History of the United States of America, from the Discovery of the Continent - Vol. 5

By George Bancroft | Go to book overview

CHAPTER XX.
THE KING OF SPAIN BAFFLED BY THE BACKWOODSMEN OF
VIRGINIA.
1778–1779.

THE Catholic king, whose public debt A large animal deficit was rapidly increasing, recoiled from war, and, above all, from a war wliich was leading to the irretrievable ruin of the old colonial system.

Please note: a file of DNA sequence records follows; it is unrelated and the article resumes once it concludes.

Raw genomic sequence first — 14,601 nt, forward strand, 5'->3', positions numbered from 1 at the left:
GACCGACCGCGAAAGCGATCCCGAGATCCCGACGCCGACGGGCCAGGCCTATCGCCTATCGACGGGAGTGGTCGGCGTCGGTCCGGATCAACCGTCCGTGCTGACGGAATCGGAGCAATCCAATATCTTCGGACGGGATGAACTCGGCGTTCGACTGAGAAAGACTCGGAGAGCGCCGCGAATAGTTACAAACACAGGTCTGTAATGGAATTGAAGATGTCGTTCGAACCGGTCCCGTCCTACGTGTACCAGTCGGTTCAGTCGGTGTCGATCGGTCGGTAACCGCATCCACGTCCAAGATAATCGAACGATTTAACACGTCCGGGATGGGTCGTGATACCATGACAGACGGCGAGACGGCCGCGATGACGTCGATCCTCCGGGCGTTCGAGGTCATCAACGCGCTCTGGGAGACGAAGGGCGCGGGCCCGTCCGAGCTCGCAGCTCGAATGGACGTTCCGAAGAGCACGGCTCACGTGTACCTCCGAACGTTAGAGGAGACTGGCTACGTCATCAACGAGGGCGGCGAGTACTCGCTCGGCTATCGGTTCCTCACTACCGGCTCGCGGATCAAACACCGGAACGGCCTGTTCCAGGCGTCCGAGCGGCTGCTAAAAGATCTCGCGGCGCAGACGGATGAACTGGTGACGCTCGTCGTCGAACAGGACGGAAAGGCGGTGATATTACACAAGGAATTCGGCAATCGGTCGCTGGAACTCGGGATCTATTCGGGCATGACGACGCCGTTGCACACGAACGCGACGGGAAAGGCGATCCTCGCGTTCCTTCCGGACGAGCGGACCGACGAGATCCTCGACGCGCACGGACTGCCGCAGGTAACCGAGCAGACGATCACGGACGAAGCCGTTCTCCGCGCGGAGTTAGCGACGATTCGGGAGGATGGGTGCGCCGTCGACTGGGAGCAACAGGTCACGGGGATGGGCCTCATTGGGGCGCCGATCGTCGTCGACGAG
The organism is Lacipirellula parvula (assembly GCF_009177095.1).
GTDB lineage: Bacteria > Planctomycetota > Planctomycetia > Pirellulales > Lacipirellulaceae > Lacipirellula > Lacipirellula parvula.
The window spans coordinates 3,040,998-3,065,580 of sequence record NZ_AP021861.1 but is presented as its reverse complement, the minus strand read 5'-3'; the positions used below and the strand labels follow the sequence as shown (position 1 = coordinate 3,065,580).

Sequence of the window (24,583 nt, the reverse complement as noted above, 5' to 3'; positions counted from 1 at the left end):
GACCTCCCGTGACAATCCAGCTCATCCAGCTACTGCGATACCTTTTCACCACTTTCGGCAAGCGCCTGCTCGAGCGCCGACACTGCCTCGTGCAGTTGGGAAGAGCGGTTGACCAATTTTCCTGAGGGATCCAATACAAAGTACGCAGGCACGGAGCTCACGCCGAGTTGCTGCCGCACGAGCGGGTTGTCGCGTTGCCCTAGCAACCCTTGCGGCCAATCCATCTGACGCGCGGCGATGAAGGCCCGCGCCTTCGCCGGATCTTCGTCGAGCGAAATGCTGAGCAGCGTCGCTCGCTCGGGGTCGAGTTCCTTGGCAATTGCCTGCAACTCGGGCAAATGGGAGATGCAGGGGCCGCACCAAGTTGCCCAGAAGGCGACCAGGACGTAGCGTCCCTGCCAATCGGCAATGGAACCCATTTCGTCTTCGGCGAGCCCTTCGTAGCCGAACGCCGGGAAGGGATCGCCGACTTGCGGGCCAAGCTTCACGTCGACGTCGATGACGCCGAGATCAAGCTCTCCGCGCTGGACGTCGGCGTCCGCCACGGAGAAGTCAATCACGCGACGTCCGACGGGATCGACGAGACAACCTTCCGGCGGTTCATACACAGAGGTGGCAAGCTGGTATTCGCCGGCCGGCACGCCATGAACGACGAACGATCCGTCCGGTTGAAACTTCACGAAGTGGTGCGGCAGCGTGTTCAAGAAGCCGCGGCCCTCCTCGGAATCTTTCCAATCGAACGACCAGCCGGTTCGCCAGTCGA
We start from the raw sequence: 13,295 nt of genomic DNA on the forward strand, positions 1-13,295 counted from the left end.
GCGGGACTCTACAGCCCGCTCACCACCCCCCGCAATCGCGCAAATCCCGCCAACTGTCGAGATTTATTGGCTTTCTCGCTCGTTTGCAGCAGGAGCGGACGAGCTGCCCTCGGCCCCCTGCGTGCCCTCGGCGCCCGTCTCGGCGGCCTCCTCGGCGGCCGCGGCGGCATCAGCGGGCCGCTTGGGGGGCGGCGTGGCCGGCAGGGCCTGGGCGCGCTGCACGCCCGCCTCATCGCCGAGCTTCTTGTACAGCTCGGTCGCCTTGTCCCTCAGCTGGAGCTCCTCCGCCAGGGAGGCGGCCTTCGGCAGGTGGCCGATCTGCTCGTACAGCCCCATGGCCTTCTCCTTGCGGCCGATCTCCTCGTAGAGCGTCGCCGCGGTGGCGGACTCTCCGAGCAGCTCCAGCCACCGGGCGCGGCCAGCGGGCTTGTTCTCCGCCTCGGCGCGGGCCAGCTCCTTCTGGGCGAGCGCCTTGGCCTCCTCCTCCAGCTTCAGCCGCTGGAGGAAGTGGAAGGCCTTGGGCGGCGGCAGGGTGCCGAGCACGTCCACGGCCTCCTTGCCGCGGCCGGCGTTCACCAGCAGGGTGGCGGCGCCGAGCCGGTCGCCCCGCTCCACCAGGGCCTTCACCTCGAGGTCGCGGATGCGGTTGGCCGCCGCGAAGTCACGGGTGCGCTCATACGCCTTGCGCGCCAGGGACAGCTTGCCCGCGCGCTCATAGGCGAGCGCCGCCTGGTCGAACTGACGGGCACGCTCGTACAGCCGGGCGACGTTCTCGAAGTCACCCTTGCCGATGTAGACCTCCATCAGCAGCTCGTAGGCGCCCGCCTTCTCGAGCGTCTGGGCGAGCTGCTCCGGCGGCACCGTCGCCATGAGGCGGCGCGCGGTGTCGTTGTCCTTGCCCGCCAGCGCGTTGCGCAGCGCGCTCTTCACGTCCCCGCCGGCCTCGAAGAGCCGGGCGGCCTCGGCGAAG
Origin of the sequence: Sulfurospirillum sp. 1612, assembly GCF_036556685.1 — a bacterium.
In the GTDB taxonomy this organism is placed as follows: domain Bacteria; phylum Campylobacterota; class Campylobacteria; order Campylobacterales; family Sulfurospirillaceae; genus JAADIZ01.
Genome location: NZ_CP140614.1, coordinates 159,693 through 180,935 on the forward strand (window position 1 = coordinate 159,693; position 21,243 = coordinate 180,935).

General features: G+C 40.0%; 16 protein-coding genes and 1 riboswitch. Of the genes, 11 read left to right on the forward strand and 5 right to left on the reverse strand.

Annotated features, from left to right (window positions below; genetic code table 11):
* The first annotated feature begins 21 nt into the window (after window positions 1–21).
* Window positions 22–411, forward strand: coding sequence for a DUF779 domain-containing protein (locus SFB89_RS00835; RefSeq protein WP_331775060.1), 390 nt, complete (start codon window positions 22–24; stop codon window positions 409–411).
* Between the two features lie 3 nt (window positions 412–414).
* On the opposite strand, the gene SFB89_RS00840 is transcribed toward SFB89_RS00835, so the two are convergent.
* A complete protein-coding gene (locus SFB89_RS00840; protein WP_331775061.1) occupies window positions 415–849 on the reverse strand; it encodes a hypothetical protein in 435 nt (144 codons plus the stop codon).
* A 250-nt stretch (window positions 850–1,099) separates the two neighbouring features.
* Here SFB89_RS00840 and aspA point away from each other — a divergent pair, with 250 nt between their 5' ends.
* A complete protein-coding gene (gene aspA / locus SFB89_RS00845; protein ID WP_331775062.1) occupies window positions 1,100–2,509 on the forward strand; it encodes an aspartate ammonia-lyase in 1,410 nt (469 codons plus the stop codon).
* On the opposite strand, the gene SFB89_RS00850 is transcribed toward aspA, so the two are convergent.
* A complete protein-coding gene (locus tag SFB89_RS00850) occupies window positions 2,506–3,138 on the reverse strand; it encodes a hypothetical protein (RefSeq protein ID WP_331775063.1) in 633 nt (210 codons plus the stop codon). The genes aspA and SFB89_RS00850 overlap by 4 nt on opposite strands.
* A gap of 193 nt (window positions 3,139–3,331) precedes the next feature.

The management of its foreign dependencies—colonies they could not properly be named, nor could Spain be called their mother country—was to that kingdom an object of neversleeping suspicion, heightened by a consciousness that the task of governing them was beyond its ability. The total number of their inhabitants greatly exceeded its own. By their very extent, embracing, at least in theory, all the Pacific coast of America, and all the land west of the Mississippi and all Louisiana, it could have no secure feeling of their subordination. The remoteness of the provinces on the Pacific still more weakened its supremacy, which was nowhere confirmed by a common language or affinities of race; by the joint possession of political rights, or inbred loyalty. The connection between rulers and ruled was one of force alone; and the force was feeble and precarious. Distrust marked the policy of the home government, even toward those of its officials who were natives of Spain; still more toward the Creoles, as the offspring of Spaniards in America were called. No attempt had been made to bind the mind of the old races, except through the Roman religion, which was introduced by the sword and maintained by methods of superstition. There was, perhaps, never a time when the war-cry of some one of the

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